Meet the sister duo working behind the operations at this international school in Malaysia

international school in Malaysia
Syahirah Jermadi (L) and Suraya Jermadi (R) pictured with their mother at the grand launch of HEI Schools Cyberjaya. Source: Suraya Jermadi.

Suraya Jermadi and Syahirah Jermadi were born in Malaysia but grew up in the UK for most of their early years. 

As the older sibling, Suraya had experienced Malaysia’s public education system before she joined the UK primary school system. 

“During that time, I was already aware of the different experiences between schooling locally and internationally because of the environment and teaching approach,” says Suraya.

“This was when I was first exposed to the concept of inclusive education with friends and classmates with different abilities, like ADHD and dyslexia, sharing a regular class with me.”

While Malaysia is working towards a more inclusive education system, critics believe the current system is still far from ideal.

In 1962, the Malaysian government introduced the Integrated Special Education Programme for primary school children with disabilities to learn in segregated classrooms within the mainstream school compound. 

Parents didn’t find this arrangement good enough.

Those who could afford it sought alternatives — a report from 2019 showed that Malaysian parents found public schools were significantly less supportive (48%) than home, private, and international schools.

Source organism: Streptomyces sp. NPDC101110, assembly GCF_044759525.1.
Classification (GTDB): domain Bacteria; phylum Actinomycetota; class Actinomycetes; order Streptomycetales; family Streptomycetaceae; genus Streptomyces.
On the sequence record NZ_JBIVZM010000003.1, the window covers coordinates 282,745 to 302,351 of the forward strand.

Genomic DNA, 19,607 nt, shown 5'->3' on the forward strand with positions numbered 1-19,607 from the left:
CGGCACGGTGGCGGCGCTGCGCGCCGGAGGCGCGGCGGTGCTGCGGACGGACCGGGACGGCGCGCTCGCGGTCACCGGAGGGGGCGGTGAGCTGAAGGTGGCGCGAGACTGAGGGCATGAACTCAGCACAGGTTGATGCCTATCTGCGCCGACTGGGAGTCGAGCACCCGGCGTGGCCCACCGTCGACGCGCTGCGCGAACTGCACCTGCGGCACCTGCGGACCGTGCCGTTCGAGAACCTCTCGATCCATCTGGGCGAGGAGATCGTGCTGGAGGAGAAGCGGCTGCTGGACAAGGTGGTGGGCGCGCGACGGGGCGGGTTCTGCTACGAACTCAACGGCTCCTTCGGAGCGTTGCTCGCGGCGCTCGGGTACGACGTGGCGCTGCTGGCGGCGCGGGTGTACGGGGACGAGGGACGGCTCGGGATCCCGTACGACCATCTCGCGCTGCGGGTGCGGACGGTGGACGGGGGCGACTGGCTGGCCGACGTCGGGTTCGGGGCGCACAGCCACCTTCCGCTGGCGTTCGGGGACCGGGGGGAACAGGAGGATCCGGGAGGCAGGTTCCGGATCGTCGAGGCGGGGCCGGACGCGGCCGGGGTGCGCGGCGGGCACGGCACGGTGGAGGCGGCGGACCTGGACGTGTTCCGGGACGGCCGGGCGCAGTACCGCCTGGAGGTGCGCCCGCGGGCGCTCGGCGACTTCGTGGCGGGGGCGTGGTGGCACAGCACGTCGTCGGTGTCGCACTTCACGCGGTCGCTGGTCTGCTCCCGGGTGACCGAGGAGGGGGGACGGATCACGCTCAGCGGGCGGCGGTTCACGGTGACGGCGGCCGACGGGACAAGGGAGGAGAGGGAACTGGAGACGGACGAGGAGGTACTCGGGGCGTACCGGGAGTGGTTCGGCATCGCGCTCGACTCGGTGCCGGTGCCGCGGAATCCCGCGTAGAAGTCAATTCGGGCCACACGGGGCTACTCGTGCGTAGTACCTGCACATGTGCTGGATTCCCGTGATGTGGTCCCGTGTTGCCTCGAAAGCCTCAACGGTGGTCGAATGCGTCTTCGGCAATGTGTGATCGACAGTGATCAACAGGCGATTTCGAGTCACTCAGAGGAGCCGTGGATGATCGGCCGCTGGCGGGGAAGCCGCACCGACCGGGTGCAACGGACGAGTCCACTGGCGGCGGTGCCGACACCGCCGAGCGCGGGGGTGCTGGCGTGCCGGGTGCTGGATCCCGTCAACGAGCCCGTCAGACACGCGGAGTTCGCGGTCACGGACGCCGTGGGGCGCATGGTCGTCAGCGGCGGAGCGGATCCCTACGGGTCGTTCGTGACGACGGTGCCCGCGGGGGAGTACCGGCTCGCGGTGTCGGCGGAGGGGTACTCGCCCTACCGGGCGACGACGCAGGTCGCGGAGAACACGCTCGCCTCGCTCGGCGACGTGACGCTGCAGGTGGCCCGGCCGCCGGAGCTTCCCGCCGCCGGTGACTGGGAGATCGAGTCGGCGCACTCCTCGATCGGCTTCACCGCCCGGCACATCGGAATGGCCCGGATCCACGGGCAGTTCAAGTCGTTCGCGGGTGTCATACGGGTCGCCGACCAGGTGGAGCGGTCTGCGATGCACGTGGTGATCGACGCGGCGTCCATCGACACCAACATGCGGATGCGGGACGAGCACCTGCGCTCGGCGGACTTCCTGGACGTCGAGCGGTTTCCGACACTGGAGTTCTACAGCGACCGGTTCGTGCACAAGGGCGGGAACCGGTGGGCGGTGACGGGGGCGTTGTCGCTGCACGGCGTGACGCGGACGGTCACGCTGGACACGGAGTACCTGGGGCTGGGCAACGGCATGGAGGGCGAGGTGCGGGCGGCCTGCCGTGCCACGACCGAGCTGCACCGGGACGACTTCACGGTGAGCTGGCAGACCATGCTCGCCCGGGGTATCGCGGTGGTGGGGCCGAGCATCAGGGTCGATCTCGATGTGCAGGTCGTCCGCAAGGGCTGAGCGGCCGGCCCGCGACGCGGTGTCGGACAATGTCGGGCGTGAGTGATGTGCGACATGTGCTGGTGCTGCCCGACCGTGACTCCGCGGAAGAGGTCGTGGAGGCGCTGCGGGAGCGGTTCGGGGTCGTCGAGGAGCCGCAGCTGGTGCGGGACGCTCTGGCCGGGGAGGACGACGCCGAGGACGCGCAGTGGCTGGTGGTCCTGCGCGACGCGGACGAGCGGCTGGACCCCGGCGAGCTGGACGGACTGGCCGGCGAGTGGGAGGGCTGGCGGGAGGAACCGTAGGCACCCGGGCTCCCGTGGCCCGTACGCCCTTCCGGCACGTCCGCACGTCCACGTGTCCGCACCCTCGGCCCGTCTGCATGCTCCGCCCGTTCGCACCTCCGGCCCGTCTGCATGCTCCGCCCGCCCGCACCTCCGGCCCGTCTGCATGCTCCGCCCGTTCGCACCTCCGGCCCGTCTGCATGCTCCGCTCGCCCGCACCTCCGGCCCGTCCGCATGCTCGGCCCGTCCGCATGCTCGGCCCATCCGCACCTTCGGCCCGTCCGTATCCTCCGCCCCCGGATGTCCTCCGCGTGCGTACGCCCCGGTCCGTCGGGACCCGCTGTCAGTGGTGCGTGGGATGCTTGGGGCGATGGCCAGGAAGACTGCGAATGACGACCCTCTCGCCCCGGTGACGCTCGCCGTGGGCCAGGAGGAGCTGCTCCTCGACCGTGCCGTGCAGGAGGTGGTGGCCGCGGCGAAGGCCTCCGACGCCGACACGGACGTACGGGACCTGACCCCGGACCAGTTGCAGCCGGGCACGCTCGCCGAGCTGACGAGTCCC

More schooling options for children with learning differences are available now.

Currently, there are an estimated 180 international and private schools around the country. One of the newer additions is HEI Schools Cyberjaya, an international preschool that brings the excellence of Finnish early childhood education to its students. 

HEI Schools Cyberjaya is where the Suraya and Syahirah can be found working behind the operations.

Suraya, a multidisciplinary designer, works as a Brand and Marketing Manager, while Syahirah, a paediatric occupational therapist, is the Director of Operations. 

We spoke to the sisters about their journey from growing up with a British education system, pursuing their higher education locally, and working together at an international school in Malaysia. 

international school in Malaysia

Syahirah implements her knowledge and skills as an occupational therapist in her role as the Director of Operations at HEI Schools Cyberjaya. Source: Syahirah Jermadi.

What sparked your interest in occupational therapy in the first place, Syahirah? 

Syahirah: Growing up with a brother who has autism, I saw the challenges he had with everyday things. 

He needed extra help from the right people, like occupational therapists, whose job was to help people like him learn daily skills and special educators who teach children with specific needs. 

Our mum is a child psychiatrist who always championed children like my brother, and she was the one who inspired me to join the field. I wasn’t sure what to do when I grew up, but I knew I wanted to help others like her. 

After finishing my foundation studies, I learned about occupational therapy and how it helps children with developmental challenges. 

I loved that it made a difference in their lives, so I decided to become a paediatric occupational therapist, which lets me help children with special needs learn to do what they need and want to do every day.